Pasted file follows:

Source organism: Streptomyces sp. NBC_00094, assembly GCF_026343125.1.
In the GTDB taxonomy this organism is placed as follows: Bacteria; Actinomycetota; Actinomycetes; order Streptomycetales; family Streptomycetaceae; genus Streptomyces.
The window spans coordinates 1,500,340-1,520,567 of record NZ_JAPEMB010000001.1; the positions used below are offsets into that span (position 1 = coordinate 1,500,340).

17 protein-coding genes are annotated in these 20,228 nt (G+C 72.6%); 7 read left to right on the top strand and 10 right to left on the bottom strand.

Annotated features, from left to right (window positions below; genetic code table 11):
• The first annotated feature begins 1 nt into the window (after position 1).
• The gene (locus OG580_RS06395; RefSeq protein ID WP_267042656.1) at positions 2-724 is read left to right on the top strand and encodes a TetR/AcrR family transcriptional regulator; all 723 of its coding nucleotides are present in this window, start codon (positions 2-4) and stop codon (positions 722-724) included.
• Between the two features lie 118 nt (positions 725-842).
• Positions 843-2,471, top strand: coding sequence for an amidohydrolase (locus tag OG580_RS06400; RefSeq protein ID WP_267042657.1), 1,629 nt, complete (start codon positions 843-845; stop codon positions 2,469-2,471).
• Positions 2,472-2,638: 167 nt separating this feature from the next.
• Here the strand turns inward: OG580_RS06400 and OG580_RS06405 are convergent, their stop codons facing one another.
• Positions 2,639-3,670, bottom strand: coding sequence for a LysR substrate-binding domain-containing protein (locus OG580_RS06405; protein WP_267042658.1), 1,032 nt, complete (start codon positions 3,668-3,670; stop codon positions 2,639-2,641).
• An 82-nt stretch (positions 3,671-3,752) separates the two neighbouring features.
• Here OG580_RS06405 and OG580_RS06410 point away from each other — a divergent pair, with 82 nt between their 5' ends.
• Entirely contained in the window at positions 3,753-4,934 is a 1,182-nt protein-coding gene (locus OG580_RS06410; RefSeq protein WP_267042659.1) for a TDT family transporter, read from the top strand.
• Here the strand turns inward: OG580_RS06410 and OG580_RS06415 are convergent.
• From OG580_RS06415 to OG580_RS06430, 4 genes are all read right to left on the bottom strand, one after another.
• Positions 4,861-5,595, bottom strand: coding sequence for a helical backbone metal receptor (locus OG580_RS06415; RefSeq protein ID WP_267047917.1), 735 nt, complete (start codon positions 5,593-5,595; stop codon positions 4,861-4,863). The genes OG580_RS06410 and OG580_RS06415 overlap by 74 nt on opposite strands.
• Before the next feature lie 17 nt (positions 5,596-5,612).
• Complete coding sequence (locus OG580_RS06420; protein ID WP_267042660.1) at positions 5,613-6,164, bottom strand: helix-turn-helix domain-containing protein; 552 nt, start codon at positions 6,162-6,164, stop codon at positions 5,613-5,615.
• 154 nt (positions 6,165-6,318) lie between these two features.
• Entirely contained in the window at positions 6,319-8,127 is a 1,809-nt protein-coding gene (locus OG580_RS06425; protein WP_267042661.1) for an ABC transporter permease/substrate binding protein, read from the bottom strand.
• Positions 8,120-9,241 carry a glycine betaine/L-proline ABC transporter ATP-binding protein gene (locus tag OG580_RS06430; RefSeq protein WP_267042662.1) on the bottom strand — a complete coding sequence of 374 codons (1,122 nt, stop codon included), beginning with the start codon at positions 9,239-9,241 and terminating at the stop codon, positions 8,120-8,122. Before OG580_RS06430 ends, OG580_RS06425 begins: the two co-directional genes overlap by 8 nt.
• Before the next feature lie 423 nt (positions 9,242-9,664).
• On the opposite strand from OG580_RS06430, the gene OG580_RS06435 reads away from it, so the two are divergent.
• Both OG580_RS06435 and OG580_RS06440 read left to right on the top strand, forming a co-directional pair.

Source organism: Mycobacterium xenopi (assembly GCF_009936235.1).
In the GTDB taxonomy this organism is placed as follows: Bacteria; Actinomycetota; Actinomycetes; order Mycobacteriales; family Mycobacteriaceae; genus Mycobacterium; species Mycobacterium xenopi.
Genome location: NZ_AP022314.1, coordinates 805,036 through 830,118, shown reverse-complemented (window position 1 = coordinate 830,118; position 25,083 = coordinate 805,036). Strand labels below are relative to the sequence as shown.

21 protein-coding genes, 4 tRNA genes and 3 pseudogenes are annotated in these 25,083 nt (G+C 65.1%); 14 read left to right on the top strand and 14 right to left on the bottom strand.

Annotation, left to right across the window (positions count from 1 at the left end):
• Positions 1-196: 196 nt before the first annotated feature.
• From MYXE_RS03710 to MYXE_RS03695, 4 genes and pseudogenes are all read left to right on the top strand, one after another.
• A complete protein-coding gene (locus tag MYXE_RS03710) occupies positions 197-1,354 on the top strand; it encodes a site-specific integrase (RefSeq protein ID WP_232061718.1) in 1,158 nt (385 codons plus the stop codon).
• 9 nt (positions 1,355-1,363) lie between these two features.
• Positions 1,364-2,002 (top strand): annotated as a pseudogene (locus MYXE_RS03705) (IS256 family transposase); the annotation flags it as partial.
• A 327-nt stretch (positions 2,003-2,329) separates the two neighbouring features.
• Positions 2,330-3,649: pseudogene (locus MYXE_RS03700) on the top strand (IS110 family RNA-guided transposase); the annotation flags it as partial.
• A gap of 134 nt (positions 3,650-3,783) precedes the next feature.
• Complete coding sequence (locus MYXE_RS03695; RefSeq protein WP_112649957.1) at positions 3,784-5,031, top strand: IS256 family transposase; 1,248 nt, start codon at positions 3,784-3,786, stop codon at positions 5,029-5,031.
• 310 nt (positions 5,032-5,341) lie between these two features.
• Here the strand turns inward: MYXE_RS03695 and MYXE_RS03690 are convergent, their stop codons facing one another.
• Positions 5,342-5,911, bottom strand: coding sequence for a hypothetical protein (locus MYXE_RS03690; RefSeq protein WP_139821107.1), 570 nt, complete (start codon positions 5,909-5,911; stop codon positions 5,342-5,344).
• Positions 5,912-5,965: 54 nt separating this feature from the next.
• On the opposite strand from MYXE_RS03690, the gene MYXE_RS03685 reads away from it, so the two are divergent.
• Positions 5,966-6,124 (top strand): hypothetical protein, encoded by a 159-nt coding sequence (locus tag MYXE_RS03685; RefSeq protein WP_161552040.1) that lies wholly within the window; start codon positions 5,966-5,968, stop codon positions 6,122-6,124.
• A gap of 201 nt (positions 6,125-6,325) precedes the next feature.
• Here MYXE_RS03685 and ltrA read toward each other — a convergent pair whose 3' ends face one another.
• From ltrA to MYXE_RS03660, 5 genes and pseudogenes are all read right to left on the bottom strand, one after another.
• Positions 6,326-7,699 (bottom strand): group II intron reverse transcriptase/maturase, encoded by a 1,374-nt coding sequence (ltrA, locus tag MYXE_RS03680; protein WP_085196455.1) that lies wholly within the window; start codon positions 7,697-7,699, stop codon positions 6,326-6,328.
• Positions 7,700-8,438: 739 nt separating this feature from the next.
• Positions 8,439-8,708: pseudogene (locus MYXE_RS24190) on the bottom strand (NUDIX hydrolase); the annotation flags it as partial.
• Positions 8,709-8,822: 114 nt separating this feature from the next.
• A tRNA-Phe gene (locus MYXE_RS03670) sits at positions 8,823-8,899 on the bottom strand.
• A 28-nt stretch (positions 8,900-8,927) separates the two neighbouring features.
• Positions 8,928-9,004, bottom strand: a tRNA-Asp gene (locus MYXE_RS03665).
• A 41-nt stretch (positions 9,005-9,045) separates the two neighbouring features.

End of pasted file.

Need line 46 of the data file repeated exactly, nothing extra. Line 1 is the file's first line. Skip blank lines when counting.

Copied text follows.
• Positions 5,966-6,124 (top strand): hypothetical protein, encoded by a 159-nt coding sequence (locus tag MYXE_RS03685; RefSeq protein WP_161552040.1) that lies wholly within the window; start codon positions 5,966-5,968, stop codon positions 6,122-6,124.